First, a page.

020 8270 4222

Lower site

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Upper site







Subject leader

Mrs L Hustwayte


About the subject

History is an integral part of a well-rounded education.  It allows students to explore the past and make connections through time.  We live in societies which have an array of complex cultures, religions and traditions.  These have all not just been created, but rather have changed and evolved over the previous decades and centuries.  Understanding our link with the past helps us to understand our present world.  Not only that, but it encourages us to question, reason and formulate our own conclusions about why events happened and what their consequences were.  This critical thinking is a highly valued skill, not just academically, but also professionally.  Because of the nature of the subject, history encourages students to be able to express their ideas, not just in writing, but also verbally.  This helps develop articulate individuals who are adept at communicating complex ideas.


Often students will ask, what can I do with History?  This is quite a difficult question to answer because History gives an individual such a range of options.  Universities and employers value the skills of a historian.  This is because they are thoughtful, critically minded and articulate individuals, who are able to consume large amounts of information and communicate it in a clear and concise manner.  This is a key skill for careers such as law, consultancy, politics, public relations, advertising, academia, to name but a few.  History will open doors and allow you to access a huge range of careers.  It is the skills of a Historian which are highly valued.  This is why it is such a highly respected and popular subject.


“If you don't know history, then you don't know anything. You are a leaf that doesn't know it is part of a tree. ” Michael Crichton


“To remain ignorant of things that happened before you were born is to remain a child.” Cicero


“Those who cannot remember the past are condemned to repeat it.” George Santayana


Year 7 Overview

Students will study the Medieval Time periods:


1.     What can the Bayeux tapestry tell us about 1066?

2.     King John and the Magna Carta.

3.     Peasants’ Revolt

4.     Contribution of Christianity and Islam and study of Barking Abbey

5.     Who killed the Princes in the Tower?

6.     Tudor Religion


Year 8 Overview

Students study the early modern and modern periods of British history focussing on:


1.     How far did Parliament steal the Crown? 1603-1715.

2.     Why were the French so angry about the price bread? (French

        Revolution 1789)

3.     Why was Titanic able to set sail in 1912? (The Industrial Revolution)

4.     What can Equiano tell us about Slavery?

5.     Should we be proud of the British Empire?


Year 9 Overview

Students will study modern History:


1.     How representative was the Great Exhibition of Victorian Life?

2.     Why did women achieve the vote in 1918?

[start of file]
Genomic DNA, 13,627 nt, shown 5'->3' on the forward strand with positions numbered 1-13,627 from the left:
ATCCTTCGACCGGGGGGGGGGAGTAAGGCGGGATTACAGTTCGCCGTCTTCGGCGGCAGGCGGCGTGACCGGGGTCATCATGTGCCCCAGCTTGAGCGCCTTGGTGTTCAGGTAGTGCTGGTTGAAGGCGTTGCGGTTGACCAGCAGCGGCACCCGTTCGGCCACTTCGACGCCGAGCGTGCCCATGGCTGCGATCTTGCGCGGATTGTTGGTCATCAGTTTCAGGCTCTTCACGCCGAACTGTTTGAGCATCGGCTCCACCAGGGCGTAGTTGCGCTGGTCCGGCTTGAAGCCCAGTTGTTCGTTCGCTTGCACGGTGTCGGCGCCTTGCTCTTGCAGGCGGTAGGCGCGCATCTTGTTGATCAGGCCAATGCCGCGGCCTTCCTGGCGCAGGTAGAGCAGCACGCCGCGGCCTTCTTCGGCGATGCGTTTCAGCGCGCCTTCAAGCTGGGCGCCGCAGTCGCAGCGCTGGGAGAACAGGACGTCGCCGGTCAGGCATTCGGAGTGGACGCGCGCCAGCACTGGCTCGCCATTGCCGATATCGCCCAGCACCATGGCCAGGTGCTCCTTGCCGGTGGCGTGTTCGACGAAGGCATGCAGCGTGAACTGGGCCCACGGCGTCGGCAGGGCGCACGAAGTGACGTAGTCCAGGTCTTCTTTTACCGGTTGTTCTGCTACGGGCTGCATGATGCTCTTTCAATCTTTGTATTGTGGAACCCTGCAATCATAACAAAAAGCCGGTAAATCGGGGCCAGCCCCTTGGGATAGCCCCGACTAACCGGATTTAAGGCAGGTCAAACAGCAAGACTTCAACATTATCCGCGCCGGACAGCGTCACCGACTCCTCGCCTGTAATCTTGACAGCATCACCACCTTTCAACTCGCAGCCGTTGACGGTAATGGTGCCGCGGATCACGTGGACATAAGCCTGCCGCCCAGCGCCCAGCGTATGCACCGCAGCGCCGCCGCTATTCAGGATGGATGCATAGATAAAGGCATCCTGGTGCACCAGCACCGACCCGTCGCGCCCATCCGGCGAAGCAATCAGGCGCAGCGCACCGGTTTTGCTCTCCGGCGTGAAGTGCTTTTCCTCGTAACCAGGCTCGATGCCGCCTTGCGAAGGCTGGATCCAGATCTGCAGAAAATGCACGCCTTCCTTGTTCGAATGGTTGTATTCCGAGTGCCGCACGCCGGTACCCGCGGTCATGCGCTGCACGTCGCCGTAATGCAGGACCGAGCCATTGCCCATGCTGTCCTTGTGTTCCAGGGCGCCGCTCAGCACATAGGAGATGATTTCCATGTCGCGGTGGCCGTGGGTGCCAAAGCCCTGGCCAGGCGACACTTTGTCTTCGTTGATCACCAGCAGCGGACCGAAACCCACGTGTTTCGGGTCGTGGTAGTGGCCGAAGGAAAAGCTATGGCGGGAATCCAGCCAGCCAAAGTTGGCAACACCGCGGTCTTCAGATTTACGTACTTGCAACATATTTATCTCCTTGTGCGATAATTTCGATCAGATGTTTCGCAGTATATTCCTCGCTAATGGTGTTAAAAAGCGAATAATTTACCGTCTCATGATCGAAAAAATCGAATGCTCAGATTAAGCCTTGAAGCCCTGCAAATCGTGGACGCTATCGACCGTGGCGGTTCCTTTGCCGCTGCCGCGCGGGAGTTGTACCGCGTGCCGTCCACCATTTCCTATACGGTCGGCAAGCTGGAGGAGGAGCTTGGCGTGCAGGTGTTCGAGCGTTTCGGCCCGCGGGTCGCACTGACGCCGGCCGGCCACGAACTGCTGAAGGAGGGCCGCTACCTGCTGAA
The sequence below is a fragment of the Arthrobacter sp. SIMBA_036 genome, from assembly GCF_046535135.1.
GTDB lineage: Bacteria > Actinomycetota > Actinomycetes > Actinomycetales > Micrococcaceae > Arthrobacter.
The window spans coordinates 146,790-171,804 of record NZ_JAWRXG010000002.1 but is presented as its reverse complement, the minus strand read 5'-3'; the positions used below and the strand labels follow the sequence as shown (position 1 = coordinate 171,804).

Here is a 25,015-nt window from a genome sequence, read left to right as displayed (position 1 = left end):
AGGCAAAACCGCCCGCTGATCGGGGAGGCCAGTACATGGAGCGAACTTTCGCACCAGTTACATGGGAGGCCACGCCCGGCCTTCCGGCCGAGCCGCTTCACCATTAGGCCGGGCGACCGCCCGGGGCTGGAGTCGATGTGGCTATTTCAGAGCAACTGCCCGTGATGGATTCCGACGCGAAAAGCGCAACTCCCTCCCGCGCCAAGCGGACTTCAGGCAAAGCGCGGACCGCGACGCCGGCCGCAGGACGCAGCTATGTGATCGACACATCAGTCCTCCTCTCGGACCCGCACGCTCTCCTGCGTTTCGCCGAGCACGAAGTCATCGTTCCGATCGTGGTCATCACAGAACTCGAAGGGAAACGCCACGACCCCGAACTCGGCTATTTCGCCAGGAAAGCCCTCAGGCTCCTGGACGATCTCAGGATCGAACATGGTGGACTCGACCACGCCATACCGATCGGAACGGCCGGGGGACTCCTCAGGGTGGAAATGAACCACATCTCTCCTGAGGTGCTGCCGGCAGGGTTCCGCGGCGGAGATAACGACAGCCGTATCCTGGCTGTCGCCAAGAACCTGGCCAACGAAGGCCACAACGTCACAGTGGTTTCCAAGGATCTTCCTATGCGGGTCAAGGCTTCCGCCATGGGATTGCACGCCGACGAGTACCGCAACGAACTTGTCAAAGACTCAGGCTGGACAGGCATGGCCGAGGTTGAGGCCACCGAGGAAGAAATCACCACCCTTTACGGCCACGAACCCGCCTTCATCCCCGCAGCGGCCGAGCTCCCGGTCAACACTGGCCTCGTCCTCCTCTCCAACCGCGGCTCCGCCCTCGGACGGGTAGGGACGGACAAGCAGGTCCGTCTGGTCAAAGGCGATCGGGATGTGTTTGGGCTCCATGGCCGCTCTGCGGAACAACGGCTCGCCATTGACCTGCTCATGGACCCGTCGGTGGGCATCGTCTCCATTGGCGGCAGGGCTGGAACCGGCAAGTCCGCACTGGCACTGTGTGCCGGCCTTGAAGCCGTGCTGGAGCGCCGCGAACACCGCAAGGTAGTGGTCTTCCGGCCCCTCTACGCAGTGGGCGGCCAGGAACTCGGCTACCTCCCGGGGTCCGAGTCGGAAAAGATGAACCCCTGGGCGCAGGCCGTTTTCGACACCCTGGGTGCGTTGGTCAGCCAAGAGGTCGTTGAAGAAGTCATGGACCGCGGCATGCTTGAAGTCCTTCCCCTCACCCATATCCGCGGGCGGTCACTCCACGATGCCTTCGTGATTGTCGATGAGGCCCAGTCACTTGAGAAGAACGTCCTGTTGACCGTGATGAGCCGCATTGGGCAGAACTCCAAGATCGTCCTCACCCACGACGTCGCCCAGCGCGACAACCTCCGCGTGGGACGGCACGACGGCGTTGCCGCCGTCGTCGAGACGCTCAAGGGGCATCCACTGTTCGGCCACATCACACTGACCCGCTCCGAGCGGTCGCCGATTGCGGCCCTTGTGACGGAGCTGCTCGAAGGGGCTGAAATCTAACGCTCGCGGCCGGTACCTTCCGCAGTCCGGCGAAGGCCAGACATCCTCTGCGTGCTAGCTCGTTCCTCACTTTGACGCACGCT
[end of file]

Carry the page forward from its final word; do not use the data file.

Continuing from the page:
3.     Did 1 bullet cause World War Two? (causes of the First World War)

4.     Who was to blame for the Failure of the Battle of the Somme?

5.     The development of Fascism and Dictatorships

6.     The Holocaust


Year 10 Overview

1.     Health and the people: c1000 to the present day


Pupils will study the development of Medicine and health from the year 1000 to the present day. They will be looking at medical knowledge, treatment and public health. As students explore the course chronologically, they will also be required to explain which factors have enabled change or hindered change.


2.     America, 1920–1973: Opportunity and inequality


Pupils will begin by learning about the process of mass production in the 1920s in America and the cycle of prosperity. Pupils will track the progress of different social groups within America, for example, women, immigrants, workers and African Americans, and explain the impact of governmental policies on their lives.



Year 11 Overview

1.     Elizabethan England, c1568–1603


Pupils will explore the different challenges facing Elizabeth when she came to the throne in 1558 and further challenges she faced throughout her reign as a female ruler. Themes such as Gender, Marriage and Succession and Foreign Policy will be analysed. One element of the paper is a sit study and for the Summer 2018 examinations this will be of Hardwick Hall in Derbyshire. Students will need to explain why the Hall was made and what this demonstrates about the Elizabethan time period.


2.     Conflict and tension between East and West, 1945–1972


Pupils will begin by examining the political problems caused in the aftermath of the Second World War and origins of the Cold War. From here pupils will explore the expansion of the Soviet Union in Europe, the development of NATO and the Warsaw Pact.




Exam board used for GCSE



Paper 1 – 1 Hour and 45 Minutes


Section A: Understanding the Modern World - America, 1920–1973: Opportunity and inequality (option D).


Section B: Conflict and tension between East and West, 1945–1972


Paper 2  - 1 Hour and 45 Minutes


Section A: Britain: Shaping the Nation - health and the people: c1000 to the present day.


Section B: Power and the People: Elizabethan England, c1568–1603



Link to the specification from the exam board

Click here








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